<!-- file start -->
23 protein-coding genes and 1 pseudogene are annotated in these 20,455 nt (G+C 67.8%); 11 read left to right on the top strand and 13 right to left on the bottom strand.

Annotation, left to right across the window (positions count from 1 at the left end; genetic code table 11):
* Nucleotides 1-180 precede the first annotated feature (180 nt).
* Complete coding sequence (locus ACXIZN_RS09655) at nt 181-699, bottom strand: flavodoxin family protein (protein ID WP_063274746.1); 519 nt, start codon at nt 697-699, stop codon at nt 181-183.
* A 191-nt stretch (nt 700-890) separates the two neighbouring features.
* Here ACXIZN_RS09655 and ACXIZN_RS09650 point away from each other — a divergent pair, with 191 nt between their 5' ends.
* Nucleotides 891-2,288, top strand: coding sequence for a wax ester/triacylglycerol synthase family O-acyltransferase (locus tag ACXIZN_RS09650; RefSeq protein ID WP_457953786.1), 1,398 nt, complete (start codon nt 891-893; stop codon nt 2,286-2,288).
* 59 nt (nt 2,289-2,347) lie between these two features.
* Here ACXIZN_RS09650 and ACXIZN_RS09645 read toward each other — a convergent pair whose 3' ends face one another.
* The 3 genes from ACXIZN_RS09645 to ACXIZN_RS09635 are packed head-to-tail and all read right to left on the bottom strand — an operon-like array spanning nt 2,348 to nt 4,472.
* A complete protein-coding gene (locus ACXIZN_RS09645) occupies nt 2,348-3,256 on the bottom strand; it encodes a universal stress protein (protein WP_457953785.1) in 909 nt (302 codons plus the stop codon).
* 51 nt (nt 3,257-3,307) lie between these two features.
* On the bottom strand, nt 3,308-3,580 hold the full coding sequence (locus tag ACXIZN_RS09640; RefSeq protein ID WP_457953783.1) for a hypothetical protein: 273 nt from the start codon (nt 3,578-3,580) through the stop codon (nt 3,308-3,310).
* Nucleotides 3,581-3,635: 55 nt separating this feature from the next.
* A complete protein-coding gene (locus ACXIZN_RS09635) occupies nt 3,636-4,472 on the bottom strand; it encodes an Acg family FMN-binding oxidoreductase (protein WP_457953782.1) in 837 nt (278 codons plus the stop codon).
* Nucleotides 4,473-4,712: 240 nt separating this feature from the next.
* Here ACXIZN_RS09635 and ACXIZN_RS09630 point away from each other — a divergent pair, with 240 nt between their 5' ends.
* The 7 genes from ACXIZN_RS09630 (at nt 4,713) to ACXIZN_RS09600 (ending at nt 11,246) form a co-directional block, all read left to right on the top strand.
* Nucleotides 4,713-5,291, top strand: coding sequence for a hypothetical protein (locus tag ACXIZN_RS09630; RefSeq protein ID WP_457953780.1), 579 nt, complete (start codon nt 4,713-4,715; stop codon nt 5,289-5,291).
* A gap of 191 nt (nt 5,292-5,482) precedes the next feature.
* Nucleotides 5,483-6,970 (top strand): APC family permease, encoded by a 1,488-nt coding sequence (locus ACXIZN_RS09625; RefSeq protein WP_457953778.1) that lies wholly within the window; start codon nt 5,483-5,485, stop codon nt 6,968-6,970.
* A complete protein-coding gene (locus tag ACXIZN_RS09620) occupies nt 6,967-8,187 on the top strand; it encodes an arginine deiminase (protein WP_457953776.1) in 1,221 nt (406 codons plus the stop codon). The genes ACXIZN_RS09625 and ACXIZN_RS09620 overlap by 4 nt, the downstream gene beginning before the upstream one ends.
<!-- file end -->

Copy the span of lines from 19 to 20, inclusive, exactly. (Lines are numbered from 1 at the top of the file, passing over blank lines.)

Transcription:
* Nucleotides 4,713-5,291, top strand: coding sequence for a hypothetical protein (locus tag ACXIZN_RS09630; RefSeq protein ID WP_457953780.1), 579 nt, complete (start codon nt 4,713-4,715; stop codon nt 5,289-5,291).
* A gap of 191 nt (nt 5,292-5,482) precedes the next feature.